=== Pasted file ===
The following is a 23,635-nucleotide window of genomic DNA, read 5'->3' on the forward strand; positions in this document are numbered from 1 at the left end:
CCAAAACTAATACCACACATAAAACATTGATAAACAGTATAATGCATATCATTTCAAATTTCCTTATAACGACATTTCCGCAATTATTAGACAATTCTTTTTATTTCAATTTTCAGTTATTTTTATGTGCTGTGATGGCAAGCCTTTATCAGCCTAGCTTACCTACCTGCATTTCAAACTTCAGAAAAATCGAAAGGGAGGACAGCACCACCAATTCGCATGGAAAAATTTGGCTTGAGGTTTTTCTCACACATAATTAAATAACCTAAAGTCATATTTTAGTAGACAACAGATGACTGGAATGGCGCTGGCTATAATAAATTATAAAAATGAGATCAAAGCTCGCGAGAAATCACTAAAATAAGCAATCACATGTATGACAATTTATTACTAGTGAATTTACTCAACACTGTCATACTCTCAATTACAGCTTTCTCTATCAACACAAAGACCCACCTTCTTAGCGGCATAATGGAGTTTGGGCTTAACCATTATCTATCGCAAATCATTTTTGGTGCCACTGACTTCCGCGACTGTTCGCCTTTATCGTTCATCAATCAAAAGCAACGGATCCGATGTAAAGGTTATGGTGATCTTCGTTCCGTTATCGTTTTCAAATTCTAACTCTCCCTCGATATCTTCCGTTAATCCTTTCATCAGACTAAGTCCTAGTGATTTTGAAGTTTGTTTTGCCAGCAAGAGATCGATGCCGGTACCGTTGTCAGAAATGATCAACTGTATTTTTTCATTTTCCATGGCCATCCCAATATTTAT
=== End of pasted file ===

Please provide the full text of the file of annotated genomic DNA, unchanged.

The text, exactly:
The following is a 23,635-nucleotide window of genomic DNA, read 5'->3' on the forward strand; positions in this document are numbered from 1 at the left end:
CCAAAACTAATACCACACATAAAACATTGATAAACAGTATAATGCATATCATTTCAAATTTCCTTATAACGACATTTCCGCAATTATTAGACAATTCTTTTTATTTCAATTTTCAGTTATTTTTATGTGCTGTGATGGCAAGCCTTTATCAGCCTAGCTTACCTACCTGCATTTCAAACTTCAGAAAAATCGAAAGGGAGGACAGCACCACCAATTCGCATGGAAAAATTTGGCTTGAGGTTTTTCTCACACATAATTAAATAACCTAAAGTCATATTTTAGTAGACAACAGATGACTGGAATGGCGCTGGCTATAATAAATTATAAAAATGAGATCAAAGCTCGCGAGAAATCACTAAAATAAGCAATCACATGTATGACAATTTATTACTAGTGAATTTACTCAACACTGTCATACTCTCAATTACAGCTTTCTCTATCAACACAAAGACCCACCTTCTTAGCGGCATAATGGAGTTTGGGCTTAACCATTATCTATCGCAAATCATTTTTGGTGCCACTGACTTCCGCGACTGTTCGCCTTTATCGTTCATCAATCAAAAGCAACGGATCCGATGTAAAGGTTATGGTGATCTTCGTTCCGTTATCGTTTTCAAATTCTAACTCTCCCTCGATATCTTCCGTTAATCCTTTCATCAGACTAAGTCCTAGTGATTTTGAAGTTTGTTTTGCCAGCAAGAGATCGATGCCGGTACCGTTGTCAGAAATGATCAACTGTATTTTTTCATTTTCCATGGCCATCCCAATATTTAT